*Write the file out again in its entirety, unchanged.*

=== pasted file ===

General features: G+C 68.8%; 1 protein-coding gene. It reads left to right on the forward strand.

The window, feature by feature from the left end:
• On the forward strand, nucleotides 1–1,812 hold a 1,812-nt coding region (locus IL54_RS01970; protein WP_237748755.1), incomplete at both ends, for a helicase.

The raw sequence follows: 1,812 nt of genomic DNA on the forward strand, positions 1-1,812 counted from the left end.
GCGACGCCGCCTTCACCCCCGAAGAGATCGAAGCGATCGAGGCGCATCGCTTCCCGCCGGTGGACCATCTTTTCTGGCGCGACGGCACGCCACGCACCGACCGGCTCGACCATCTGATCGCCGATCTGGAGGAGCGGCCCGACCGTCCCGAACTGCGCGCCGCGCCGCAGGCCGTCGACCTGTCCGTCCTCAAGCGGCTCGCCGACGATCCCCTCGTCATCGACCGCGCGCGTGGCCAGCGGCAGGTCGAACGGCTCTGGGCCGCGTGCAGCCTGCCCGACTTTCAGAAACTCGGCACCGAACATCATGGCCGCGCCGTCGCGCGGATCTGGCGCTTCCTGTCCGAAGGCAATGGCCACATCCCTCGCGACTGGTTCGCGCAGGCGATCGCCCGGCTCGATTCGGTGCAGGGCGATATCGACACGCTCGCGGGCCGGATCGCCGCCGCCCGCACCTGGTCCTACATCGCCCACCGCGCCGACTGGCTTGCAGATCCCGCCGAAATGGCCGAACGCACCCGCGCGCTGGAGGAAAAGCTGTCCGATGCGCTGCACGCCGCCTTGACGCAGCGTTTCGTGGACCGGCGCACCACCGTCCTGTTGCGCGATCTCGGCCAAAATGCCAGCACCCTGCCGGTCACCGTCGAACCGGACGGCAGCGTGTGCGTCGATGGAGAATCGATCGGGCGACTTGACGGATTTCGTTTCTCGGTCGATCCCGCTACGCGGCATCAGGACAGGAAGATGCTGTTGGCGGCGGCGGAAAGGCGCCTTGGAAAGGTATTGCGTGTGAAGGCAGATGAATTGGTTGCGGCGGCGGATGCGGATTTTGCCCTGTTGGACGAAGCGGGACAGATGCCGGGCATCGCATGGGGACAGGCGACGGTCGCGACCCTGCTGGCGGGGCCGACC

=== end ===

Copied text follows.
General features: G+C 68.8%; 1 protein-coding gene. It reads left to right on the forward strand.

The window, feature by feature from the left end:
• On the forward strand, nucleotides 1–1,812 hold a 1,812-nt coding region (locus IL54_RS01970; protein WP_237748755.1), incomplete at both ends, for a helicase.

The raw sequence follows: 1,812 nt of genomic DNA on the forward strand, positions 1-1,812 counted from the left end.
GCGACGCCGCCTTCACCCCCGAAGAGATCGAAGCGATCGAGGCGCATCGCTTCCCGCCGGTGGACCATCTTTTCTGGCGCGACGGCACGCCACGCACCGACCGGCTCGACCATCTGATCGCCGATCTGGAGGAGCGGCCCGACCGTCCCGAACTGCGCGCCGCGCCGCAGGCCGTCGACCTGTCCGTCCTCAAGCGGCTCGCCGACGATCCCCTCGTCATCGACCGCGCGCGTGGCCAGCGGCAGGTCGAACGGCTCTGGGCCGCGTGCAGCCTGCCCGACTTTCAGAAACTCGGCACCGAACATCATGGCCGCGCCGTCGCGCGGATCTGGCGCTTCCTGTCCGAAGGCAATGGCCACATCCCTCGCGACTGGTTCGCGCAGGCGATCGCCCGGCTCGATTCGGTGCAGGGCGATATCGACACGCTCGCGGGCCGGATCGCCGCCGCCCGCACCTGGTCCTACATCGCCCACCGCGCCGACTGGCTTGCAGATCCCGCCGAAATGGCCGAACGCACCCGCGCGCTGGAGGAAAAGCTGTCCGATGCGCTGCACGCCGCCTTGACGCAGCGTTTCGTGGACCGGCGCACCACCGTCCTGTTGCGCGATCTCGGCCAAAATGCCAGCACCCTGCCGGTCACCGTCGAACCGGACGGCAGCGTGTGCGTCGATGGAGAATCGATCGGGCGACTTGACGGATTTCGTTTCTCGGTCGATCCCGCTACGCGGCATCAGGACAGGAAGATGCTGTTGGCGGCGGCGGAAAGGCGCCTTGGAAAGGTATTGCGTGTGAAGGCAGATGAATTGGTTGCGGCGGCGGATGCGGATTTTGCCCTGTTGGACGAAGCGGGACAGATGCCGGGCATCGCATGGGGACAGGCGACGGTCGCGACCCTGCTGGCGGGGCCGACC